Warcross by Marie Lu
Warcross (G.P. Putnam’s Sons Books for Young Readers) has already wracked up a record number of positive reviews from readers. It’s a new series by the author of other YA favourites, including The Young Elites series.
In it, teenage hacker Emika Chen finds herself embroiled in a virtual reality game that’s taken over the globe. It’s an international spy adventure with a diverse cast in a near-future sci-fi world and it’s pretty awesome!
I think this one will organically prompt a discussion about “global virtual crazes” – and while its clear these virtual crazes might be ‘bad’ I wonder if there are positives to be found also?
Whichwood by Tahera Mafi
Whichwood (Dutton Books for Young Readers) is the second book set in the Furthermore world. The first was a middle grade book but this one has been aged up to Young Adult. Inspired by Mafi’s Persian culture, it tells the story of Laylee, a 15-year-old with so much tragedy in her life, tasked with washing bodies of the dead to prepare them for the afterlife.
I’ve long been a fan of Mafi’s — her writing is lush and her worlds are so imaginative. Moreover, it always feels like everything she writes is a metaphor for something larger. But because her plots are so gripping, it’s not always apparent what exactly. Notwithstanding that themes in literature vary depending on individual reader’s responses to content, what do your readers find are the takeaways in this one?
Editor’s note: What better season than winter to curl up with some interesting books? We went to ScotiaBank Giller Prize nominated novelist and University of Toronto English professor Randy Boyagoda and asked him to recommend to us five of his personal book choices from the shelves of Canadian literature.
Randy Boyagoda published his first novel, Governor of the Northern Province, in 2006, followed by Beggar’s Feast in 2011. His new novel, Original Prin, is forthcoming in 2018.
Randy surveyed his shelves and here are his five idiosyncratic choices:
Written by Brian Moore (1985)
Black Robe is historical fiction set in the 17th century Canada — meaning New France. It’s a novel involving an encounter that French Jesuit missionaries have with members of the Algonquin, Huron and Iroquois.
What I found so remarkable about the book is its potential contribution to our contemporary conversation about truth and reconciliation especially given that it was written in a very different cultural moment. I think the book is honest and bracing and has a certain spaciousness of vision that attempts to provide full and meaningful lives for every character.
Arrival: The Story of CanLit
Written by Nick Mount (2017)
Arrival (Anansi) by Nick Mount, has rightly been generating a great deal of both public and critical attention this fall.
Nick’s book is an ambitious and readable effort to tell the story of how we went from being a nation without a literature to a literature without a nation. The book explores a specific interest in what we might think of as the “boom time” of Canadian literature, from the late ‘60s through the early ‘70s.
What I found especially interesting about Nick’s book is his willingness to offer a series of evaluations, ratings even, of various Canadian novels. We live in a culture that sometimes shies away from making aesthetic and critical judgements. I think what’s great in Arrival is that Nick invites us to read these books and disagree with him.
The Great Canadian Novel
I’m trying to decide whether I disagree with Nick when he says in his book, Arrival, that The Double Hook by Sheila Watson (1959), which is a slim and complex mid-century Canadian novel, is the Great Canadian Novel.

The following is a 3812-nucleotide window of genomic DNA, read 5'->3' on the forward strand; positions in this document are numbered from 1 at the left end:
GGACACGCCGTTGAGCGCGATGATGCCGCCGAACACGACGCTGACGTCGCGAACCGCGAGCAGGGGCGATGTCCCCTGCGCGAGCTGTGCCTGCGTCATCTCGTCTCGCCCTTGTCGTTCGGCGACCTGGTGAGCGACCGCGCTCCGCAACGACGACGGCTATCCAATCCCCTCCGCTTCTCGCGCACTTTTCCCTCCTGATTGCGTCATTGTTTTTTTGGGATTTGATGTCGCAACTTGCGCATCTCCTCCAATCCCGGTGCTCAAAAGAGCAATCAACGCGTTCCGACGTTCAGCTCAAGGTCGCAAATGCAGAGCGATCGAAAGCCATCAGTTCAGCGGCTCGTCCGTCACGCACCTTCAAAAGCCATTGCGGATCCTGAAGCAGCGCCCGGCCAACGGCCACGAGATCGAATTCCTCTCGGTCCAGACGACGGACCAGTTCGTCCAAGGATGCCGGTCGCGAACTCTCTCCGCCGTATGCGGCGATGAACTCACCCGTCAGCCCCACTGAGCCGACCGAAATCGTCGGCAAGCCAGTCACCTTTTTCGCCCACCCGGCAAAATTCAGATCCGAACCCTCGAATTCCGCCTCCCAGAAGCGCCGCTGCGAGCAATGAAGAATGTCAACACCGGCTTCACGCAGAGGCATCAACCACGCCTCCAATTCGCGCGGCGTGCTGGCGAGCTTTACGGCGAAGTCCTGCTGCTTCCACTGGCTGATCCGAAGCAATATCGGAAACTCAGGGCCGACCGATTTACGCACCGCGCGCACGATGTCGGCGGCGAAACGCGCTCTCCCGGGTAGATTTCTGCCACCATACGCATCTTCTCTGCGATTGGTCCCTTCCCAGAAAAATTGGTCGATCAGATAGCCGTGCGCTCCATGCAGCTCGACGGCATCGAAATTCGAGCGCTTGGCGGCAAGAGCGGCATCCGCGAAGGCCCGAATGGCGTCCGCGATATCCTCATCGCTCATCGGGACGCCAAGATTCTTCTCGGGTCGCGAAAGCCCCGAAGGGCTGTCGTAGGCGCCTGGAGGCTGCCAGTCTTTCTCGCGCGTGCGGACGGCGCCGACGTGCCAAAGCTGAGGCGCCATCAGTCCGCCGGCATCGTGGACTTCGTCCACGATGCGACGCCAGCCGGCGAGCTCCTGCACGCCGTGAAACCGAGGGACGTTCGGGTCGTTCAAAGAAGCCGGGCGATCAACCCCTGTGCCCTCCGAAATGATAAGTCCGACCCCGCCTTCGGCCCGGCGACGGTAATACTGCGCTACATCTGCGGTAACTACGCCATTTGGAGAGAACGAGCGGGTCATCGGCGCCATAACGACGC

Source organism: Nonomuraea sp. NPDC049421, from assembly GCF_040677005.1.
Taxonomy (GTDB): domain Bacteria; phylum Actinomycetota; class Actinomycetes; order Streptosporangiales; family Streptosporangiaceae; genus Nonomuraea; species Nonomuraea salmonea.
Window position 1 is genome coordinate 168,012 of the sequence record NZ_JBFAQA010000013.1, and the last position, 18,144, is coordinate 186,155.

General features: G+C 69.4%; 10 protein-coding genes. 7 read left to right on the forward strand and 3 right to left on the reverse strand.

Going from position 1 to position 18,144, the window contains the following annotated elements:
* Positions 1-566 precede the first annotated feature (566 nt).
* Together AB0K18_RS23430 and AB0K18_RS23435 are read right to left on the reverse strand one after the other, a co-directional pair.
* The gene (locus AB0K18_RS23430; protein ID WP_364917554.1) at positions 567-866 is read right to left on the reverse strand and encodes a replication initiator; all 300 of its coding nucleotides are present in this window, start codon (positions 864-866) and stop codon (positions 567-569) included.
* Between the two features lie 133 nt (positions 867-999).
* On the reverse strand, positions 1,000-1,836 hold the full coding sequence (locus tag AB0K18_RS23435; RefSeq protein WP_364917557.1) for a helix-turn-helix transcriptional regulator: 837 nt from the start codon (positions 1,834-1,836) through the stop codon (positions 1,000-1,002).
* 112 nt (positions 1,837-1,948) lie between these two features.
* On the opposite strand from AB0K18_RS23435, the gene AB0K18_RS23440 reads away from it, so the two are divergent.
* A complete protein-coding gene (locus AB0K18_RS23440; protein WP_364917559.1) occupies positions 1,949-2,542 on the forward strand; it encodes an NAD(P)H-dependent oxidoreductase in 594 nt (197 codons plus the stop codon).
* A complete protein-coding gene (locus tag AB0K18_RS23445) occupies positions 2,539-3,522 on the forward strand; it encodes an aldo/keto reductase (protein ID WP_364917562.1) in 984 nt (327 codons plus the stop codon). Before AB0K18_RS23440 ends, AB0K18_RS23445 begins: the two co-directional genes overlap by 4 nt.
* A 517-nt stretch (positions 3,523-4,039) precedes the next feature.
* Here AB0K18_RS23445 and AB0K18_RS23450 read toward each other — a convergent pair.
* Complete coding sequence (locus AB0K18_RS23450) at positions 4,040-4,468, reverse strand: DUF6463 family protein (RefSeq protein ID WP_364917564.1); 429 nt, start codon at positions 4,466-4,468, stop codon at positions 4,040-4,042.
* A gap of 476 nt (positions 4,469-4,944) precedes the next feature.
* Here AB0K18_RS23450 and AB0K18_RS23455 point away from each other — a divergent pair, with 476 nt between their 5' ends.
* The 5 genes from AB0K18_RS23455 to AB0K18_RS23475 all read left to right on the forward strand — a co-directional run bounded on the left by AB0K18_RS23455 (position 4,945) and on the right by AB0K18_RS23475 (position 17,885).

That’s a big claim. If I were going to make the same claim, I’d assign that honour to Solomon Gursky Was Here by Mordecai Richler (1989).
I’ve decided to read Double Hook in the coming weeks and decide if I agree with Nick or not.
The Way of the Strangers
Written by Graeme Wood (2017)
The Way of the Strangers is a work of striking literary journalism. It recently won the Governor General’s Award for non-fiction. Wood is best known for his cover story in The Atlantic two years ago, on ISIS. His book is a series of first-person essays, travelogues and analyses of radical Islam.
Wood goes to various Middle Eastern states, places in the U.S., and elsewhere. There’s wide, personal contact with people in various forms of radicalization and he’s also subjected to various attempts at conversion—reading about that is also fascinating.
Wood’s care, seriousness and persuasive criticisms of radical Islam shows that understanding his subject only in political terms or as a misrepresentation of Islam does not do justice to the complex and riven reality of contemporary Islam. As an outsider who’s interested in these matters, I found the book really engaging.
A news-minded audience would find a book like this of real interest. It really does give you a sense of the inner lives of people who have committed to a radical interpretation of Islam and are trying to live that out in the world around them.
The quality of writing and reporting is excellent and the book is especially timely now for obvious reasons. I think that it will be an important historical document in global affairs thirty years from now.
Fifteen Canadian Poets x 2
Edited by Gary Geddes (1978)
My last pick involves a family tradition.
Most Sunday nights, the Boyagoda family gathers in our own library and we each read a poem. I choose my Sunday poem out of Fifteen Canadian Poets x 2 edited by Gary Geddes. It came out in 1978. The book was a very important and timely anthologizing of new Canadian poetry and also at that point, established poets. There are people in there ranging from E.J. Pratt to then emerging voices, such as Michael Ondaatje and Margaret Atwood.
When I pick a writer out of that anthology, the writers I go for most often are poets like P.K. Page, Raymond Souster and Alden Nowlan. Here are people who write beautiful, arresting, strange and funny poetry. Reading from it is a double break: it’s a nice break, frankly, from the usual suspects, and it also introduces my American-born wife, who has a PhD in twentieth century American and Caribbean poetry, I add, and our American children, to all the wonders of Canadian literature, poetically.